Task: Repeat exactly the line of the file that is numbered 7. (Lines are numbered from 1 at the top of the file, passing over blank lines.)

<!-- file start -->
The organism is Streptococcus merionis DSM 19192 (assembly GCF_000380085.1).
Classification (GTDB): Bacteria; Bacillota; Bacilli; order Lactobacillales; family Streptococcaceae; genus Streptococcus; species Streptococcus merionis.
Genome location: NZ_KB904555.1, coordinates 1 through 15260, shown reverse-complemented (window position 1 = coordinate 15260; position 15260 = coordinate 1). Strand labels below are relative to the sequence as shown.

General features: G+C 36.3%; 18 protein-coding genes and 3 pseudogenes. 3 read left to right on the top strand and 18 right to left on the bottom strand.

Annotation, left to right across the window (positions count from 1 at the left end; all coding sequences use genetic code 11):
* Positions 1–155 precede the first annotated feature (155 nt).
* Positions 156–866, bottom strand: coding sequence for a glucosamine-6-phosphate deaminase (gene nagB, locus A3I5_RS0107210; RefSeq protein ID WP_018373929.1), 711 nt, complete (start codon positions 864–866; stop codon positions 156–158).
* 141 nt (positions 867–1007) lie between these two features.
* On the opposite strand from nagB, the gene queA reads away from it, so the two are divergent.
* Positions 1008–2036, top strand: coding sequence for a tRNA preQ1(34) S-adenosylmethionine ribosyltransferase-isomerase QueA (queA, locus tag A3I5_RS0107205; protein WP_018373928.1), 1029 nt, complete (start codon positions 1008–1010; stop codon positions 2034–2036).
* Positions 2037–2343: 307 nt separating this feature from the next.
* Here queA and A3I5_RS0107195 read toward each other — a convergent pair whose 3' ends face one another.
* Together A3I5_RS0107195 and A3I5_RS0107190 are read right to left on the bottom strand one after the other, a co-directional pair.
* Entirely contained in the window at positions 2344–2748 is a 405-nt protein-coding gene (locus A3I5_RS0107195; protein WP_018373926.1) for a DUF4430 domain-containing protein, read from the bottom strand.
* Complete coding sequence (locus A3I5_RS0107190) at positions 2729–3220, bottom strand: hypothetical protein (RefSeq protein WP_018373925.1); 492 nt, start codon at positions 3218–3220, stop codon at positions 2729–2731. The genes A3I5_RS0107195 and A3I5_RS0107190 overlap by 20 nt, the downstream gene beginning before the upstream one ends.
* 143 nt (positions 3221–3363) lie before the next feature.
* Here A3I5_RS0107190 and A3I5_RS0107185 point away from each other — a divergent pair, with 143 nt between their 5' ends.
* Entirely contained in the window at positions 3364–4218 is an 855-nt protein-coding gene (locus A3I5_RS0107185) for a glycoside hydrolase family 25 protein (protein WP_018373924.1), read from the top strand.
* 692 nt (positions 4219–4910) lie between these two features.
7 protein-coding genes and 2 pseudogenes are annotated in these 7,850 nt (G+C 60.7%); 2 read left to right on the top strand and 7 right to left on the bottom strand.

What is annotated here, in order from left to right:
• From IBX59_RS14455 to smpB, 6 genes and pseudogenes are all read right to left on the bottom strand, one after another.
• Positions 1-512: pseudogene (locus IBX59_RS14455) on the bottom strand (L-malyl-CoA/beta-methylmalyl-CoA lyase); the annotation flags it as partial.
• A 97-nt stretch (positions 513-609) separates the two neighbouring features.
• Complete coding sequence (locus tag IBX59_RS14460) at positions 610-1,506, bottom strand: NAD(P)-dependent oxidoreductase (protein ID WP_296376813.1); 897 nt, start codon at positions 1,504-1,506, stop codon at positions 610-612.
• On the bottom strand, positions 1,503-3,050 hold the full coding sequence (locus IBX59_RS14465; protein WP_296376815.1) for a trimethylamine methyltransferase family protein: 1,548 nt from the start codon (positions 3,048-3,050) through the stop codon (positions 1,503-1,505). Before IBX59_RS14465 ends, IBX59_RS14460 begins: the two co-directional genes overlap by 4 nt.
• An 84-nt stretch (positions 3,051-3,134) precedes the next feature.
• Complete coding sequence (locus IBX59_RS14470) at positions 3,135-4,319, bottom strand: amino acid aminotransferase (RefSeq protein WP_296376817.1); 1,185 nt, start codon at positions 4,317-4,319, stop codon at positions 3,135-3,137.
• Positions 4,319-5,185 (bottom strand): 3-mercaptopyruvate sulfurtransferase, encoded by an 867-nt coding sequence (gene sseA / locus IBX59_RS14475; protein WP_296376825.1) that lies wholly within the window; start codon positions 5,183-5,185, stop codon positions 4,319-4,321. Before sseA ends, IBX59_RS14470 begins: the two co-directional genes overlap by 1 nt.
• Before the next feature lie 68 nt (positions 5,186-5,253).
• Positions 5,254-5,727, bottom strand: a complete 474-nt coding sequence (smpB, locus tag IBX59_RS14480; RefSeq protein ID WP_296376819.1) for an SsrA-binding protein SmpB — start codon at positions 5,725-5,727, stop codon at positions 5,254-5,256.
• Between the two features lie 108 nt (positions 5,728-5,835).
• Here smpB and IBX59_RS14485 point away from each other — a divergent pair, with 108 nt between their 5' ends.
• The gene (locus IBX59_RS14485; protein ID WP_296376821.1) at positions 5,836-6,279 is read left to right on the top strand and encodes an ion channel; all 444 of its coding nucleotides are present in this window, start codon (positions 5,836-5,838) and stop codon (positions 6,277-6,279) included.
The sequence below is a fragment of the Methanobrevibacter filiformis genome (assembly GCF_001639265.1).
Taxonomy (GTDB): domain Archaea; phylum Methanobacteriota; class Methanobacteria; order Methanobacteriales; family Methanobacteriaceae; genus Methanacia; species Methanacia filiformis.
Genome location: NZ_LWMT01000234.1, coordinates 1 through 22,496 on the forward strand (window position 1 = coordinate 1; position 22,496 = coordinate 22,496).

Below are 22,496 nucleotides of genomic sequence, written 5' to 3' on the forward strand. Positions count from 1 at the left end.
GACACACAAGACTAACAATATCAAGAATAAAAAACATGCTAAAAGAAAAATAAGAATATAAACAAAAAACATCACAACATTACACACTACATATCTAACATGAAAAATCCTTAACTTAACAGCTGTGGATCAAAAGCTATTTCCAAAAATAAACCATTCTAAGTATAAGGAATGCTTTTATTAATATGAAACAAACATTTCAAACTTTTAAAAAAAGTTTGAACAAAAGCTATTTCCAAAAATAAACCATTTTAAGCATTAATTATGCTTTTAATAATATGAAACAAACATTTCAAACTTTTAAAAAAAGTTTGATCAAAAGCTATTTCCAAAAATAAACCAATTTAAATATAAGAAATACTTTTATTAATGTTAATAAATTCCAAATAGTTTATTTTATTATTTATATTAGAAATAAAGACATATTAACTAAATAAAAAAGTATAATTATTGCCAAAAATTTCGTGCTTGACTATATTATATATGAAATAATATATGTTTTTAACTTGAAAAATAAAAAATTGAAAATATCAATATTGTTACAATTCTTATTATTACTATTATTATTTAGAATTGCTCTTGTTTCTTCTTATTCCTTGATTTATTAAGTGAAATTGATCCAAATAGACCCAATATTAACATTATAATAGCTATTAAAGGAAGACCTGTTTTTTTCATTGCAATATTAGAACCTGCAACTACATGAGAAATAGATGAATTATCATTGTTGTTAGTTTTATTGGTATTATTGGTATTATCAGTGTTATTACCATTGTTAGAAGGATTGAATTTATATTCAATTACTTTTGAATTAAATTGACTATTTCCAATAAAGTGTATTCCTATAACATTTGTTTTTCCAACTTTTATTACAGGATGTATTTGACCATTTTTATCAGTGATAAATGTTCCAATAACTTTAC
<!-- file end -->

* Positions 156–866, bottom strand: coding sequence for a glucosamine-6-phosphate deaminase (gene nagB, locus A3I5_RS0107210; RefSeq protein ID WP_018373929.1), 711 nt, complete (start codon positions 864–866; stop codon positions 156–158).